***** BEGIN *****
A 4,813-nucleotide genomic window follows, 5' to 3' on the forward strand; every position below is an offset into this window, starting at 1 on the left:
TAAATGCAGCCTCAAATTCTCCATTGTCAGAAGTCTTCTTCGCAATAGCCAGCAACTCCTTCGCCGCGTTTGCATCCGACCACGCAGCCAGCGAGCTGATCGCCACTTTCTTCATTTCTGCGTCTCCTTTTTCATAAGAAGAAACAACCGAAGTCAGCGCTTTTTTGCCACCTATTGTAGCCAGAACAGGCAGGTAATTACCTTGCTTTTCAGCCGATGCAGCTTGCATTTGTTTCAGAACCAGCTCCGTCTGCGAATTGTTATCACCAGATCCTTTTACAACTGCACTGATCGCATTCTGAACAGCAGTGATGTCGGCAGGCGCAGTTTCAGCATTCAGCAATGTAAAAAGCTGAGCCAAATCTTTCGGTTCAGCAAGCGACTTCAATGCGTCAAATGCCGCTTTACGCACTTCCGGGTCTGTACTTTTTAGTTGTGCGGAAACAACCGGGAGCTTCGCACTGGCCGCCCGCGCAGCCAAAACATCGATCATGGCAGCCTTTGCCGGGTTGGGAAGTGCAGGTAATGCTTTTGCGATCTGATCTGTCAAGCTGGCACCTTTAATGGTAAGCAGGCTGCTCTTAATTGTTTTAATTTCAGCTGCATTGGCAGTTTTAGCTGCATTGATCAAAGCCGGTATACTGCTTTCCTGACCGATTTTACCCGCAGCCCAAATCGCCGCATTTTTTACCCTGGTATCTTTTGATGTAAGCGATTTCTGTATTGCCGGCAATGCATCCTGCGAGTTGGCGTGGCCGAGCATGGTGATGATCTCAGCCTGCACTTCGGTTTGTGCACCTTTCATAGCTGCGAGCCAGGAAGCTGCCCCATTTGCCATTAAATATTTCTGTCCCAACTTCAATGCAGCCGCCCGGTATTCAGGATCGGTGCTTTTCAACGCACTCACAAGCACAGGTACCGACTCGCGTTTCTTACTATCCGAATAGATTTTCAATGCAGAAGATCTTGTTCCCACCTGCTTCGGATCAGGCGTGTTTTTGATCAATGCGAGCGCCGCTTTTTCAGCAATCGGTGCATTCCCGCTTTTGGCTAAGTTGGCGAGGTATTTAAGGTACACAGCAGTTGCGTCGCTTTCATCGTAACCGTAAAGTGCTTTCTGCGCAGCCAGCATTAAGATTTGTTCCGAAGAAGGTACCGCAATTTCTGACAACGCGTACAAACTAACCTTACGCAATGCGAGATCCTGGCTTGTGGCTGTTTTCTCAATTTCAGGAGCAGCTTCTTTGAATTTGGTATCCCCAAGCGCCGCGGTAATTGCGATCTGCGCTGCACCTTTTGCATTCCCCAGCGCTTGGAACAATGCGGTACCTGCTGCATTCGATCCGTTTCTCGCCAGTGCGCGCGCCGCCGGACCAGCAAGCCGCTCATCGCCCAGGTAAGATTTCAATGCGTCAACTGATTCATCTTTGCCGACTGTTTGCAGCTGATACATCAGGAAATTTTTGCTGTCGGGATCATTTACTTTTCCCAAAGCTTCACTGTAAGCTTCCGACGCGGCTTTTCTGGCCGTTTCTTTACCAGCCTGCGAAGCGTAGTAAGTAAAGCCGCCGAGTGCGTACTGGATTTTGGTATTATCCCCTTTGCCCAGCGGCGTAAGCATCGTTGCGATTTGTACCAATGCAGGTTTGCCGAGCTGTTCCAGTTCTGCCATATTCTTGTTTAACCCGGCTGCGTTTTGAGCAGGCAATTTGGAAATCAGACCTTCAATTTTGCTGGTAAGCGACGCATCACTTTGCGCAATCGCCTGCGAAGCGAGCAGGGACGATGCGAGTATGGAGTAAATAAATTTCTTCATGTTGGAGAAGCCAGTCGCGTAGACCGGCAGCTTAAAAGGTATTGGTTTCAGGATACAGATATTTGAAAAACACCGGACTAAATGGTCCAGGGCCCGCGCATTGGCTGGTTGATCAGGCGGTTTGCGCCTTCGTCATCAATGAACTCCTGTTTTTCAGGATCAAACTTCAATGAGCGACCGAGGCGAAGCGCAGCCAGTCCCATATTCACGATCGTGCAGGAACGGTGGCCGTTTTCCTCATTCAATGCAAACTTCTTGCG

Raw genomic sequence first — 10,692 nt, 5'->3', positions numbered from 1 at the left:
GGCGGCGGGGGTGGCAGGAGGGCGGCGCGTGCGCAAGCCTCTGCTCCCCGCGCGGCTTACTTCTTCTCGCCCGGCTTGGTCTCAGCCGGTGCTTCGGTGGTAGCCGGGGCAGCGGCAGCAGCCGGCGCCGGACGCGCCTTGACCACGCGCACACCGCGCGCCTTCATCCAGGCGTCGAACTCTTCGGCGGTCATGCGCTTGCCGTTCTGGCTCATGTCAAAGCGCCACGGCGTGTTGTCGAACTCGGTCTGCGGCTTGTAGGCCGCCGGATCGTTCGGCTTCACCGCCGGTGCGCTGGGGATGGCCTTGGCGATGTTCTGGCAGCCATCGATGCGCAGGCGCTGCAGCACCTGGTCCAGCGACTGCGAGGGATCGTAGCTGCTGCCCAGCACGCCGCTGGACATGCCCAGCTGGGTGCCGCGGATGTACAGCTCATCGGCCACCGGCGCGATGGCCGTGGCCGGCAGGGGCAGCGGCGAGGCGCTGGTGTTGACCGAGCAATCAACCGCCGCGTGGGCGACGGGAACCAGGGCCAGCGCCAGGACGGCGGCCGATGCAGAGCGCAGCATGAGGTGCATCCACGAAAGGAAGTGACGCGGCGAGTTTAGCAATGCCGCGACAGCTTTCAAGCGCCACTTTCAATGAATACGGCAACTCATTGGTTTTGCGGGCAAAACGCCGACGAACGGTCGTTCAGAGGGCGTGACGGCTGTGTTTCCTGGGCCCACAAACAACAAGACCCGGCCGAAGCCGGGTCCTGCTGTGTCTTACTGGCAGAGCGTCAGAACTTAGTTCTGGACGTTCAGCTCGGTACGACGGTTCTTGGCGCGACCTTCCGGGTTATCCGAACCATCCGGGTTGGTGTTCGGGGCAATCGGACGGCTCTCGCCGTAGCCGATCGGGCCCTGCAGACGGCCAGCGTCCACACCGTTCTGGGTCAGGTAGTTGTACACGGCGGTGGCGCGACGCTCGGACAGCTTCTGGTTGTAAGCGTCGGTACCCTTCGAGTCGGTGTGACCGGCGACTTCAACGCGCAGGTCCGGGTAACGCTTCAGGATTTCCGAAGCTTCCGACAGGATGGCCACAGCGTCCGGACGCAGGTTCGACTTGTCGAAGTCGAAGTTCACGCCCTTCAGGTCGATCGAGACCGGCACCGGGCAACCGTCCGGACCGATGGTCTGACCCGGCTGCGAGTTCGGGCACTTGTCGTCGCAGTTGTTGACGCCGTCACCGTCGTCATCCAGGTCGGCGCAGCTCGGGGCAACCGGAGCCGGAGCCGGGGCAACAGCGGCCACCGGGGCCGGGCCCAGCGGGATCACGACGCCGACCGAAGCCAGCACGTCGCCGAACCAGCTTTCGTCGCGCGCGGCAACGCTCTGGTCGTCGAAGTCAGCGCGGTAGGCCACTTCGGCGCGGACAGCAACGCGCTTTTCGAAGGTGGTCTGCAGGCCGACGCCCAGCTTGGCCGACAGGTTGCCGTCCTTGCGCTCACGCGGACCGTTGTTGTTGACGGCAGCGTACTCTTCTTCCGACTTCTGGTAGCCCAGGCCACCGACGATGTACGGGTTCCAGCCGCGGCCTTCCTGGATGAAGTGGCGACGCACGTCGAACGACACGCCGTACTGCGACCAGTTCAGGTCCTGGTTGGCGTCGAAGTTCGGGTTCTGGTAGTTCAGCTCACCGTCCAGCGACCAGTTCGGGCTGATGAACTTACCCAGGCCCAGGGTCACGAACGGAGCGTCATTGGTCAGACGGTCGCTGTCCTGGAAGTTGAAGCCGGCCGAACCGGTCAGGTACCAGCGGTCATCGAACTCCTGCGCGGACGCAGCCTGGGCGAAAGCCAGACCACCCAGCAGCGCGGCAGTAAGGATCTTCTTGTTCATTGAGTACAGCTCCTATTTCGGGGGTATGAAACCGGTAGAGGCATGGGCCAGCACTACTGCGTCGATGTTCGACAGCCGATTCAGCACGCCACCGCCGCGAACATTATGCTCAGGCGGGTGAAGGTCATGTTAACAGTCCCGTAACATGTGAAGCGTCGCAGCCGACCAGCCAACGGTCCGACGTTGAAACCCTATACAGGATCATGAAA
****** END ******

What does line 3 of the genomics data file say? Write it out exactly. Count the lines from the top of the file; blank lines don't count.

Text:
Raw genomic sequence first — 10,692 nt, 5'->3', positions numbered from 1 at the left: